Most Profound Films

Tags: 
  1. Citizen Kane - Orson Welles (1941)
  2. Nostalghia - Andrei Tarkovsky (1983)
  3. Persona - Ingmar Bergman (1966)
  4. Werckmeister Harmonies - Bela Tarr (2000)
  5. Mirror - Andrei Tarkovsky (1974)
  6. Red - Krzysztof Kieslowski (1994)
  7. 2001: A Space Odyssey - Stanley Kubrick (1968)
  8. The Traveling Players - Theo Angelopoulos (1975)
  9. Why Has Bodhi-Dharma Left for the East? - Bae Yong-kyun (1989)
  10. Stalker - Andrei Tarkovsky (1979)
  11. Lost Highway - David Lynch (1997)
  12. Mulholland Drive - David Lynch (2001)
  13. Landscape in the Mist - Theo Angelopoulos (1988)
  14. Blow Up - Michelangelo Antonioni (1966)
  15. The Sacrifice - Andrei Tarkovsky (1986)
  16. Ulysses' Gaze - Theo Angelopoulos (1995)
  17. Eternity and a Day - Theo Angelopoulos (1998)
  18. Wings of Desire - Wim Wenders (1987)
  19. Satantango - Bela Tarr (1994)
  20. Cache - Michael Haneke (2005)
  21. The Dance of Reality - Alejandro Jodorowsky (2013)
  22. Andrei Rublev - Andrei Tarkovsky (1966)
  23. The Tree of Life - Terrence Malick (2011)
  24. Synecdoche, New York - Charlie Kaufman (2008)
  25. Last Year at Marienbad - Alain Resnais (1961)
  26. Hiroshima, Mon Amour - Alain Resnais (1959)
  27. Under the Skin - Jonathan Glazer (2014)
  28. Dogville - Lars Von Trier (2003)
  29. Solaris - Andrei Tarkovsky (1972)
  30. 8 1/2 - Federico Fellini (1963)
  31. The Color of Paradise - Mahid Majidi (1998)
  32. The Willow Tree - Mahid Majidi (2005)
  33. Dead Man - Jim Jarmusch (1995)
  34. Uncle Boonmee Who Can Recall His Past Lives - Apichatpong Weerasethakul (2010)
  35. My Joy - Sergei Loznitsa (2010)
  36. Spring, Summer, Fall, Winter and Spring - Kim Ki-duk (2003)
  37. La Dolce Vita - Federico Fellini (1960)
  38. Taxi Driver - Martin Scorsese (1976)
  39. Memento - Christopher Nolan (2000)
  40. Blade Runner - Ridley Scott (1982)

  41. UNCERTAIN OF RANKING AT THIS TIME:
  42. Touch of Evil - Orson Welles (1958)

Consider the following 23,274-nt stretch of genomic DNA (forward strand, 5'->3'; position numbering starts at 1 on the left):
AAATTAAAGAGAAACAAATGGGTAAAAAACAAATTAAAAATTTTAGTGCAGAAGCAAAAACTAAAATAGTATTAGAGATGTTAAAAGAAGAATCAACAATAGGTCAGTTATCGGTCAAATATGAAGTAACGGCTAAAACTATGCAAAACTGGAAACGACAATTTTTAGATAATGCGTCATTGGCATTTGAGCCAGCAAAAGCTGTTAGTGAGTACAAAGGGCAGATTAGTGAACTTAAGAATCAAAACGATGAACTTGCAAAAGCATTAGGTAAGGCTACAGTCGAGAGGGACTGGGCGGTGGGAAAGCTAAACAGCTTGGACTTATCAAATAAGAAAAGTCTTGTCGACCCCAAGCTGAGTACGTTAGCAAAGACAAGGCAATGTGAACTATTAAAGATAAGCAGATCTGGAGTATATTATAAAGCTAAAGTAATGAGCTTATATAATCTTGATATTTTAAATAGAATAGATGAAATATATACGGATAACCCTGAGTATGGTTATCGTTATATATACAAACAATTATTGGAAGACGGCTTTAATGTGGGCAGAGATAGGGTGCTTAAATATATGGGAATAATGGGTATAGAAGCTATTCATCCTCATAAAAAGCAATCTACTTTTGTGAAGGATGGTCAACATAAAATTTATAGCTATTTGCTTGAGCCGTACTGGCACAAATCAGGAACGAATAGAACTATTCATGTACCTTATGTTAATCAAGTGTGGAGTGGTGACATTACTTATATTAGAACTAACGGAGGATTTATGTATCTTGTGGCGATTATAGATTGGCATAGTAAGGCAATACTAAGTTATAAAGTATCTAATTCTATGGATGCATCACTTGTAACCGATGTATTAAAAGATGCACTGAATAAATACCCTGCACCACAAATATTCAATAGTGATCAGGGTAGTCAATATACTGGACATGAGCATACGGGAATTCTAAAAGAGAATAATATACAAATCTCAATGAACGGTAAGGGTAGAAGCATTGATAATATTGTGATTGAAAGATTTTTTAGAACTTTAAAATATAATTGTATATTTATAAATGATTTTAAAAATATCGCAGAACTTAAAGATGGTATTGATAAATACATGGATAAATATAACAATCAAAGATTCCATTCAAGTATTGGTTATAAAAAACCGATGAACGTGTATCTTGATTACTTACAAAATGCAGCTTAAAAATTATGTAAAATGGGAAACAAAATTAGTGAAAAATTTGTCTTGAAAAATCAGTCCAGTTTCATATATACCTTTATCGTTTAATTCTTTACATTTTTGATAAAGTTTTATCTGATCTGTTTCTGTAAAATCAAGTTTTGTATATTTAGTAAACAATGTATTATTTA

43. Inland Empire - David Lynch (2006)
  44. Sans Soleil - Chris Marker (1983)
  45. Chinatown - Roman Polanski (1974)
Author Comments: 

By "profound" I am primarily referring to the following definition: "being or going far beneath what is superficial, external, or obvious."

Hahaha, yes! Almost every Tarkovsky film certainly deserves to be here-- dude is THE philosopher of the cinema.

Absolutely agree

I scrolled down to make a comment eerily similar to this one, and then wouldn't you know it - someone beat me to it by a few months!!

Faces, The Spirit of the Beehive and Lancelot du Lac immediately spring to mind as omissions. I'm not convinced of the profundity of films like Blow Up and Memento; but having six Tarkovsky films listed definitely compensates that. Nice to see the often overlooked Spring, Summer... mentioned.

Haven't seen Spirit... or Lancelot... yet. Faces is an amazing film, but what's so profound about it?

Blow Up is profound beyond belief - but as with Citizen Kane it's not necessarily obvious. Maybe I'll review it soon to explain my thoughts more. There aren't that many films that make one delve more intellectually into its psyche than with Memento...

Note: this list definitely needs updating, which I'll do soon...

Faces takes an honest, devastating look at the way people have the tendency to retreat from reality into the familiar and safe. The way it analyzes how humans will heartbreakingly compromise their own identities in order to fabricate the facade of safety is deep. Cassavetes is Thackeray--not Swift--he isn't clinical and disdainful in his engagement of the flaws of humanity, he loves every single one of his characters, and just hopes they can awake from their nightmare. I've watched it a few times and there's always something new that strikes me. To be honest, all his films are profound: Husbands, Faces, Opening Night... he doesn't have Welles' technical finesse, but he's much more of a philosopher, albeit one who doesn't seem conscious of it.

Ironically, the emotions people are shown to ignore, most movies do as well...

I totally agree with your summary of Faces and I do find it more profound than many films (particularly the final sequences), but I don't find it as profound as the films I have here. Still, I wouldn't second guess someone if they chose it.

For me, a film like Faces is profound on one significant level: the emotional expression and depth of its characters. A film such as Stalker is profound visually, thematically, characters, structure/editing, music, sound, etc...and this sort of depth of profundity is prevalent throughout this list (obviously increasingly so near or at the top).

I'd consider it more strongly perhaps for a lower echelon in my "most emotionally devastating" list and maybe even my "most invigorating" list. It would be on the fringe of either top 50, but would probably have a better shot at each of those than this one. Also, I should probably add it to my "best acting" list at some point (understatement).

You know, I'd love to see some categorical lists such as this from you :)

ha, I can't work in these categories. The taxonomic approach is, for me, interesting to read but I can't divide my value system into such labels. It lacks definition. I'll definitely keep up to date as you update your lists, though.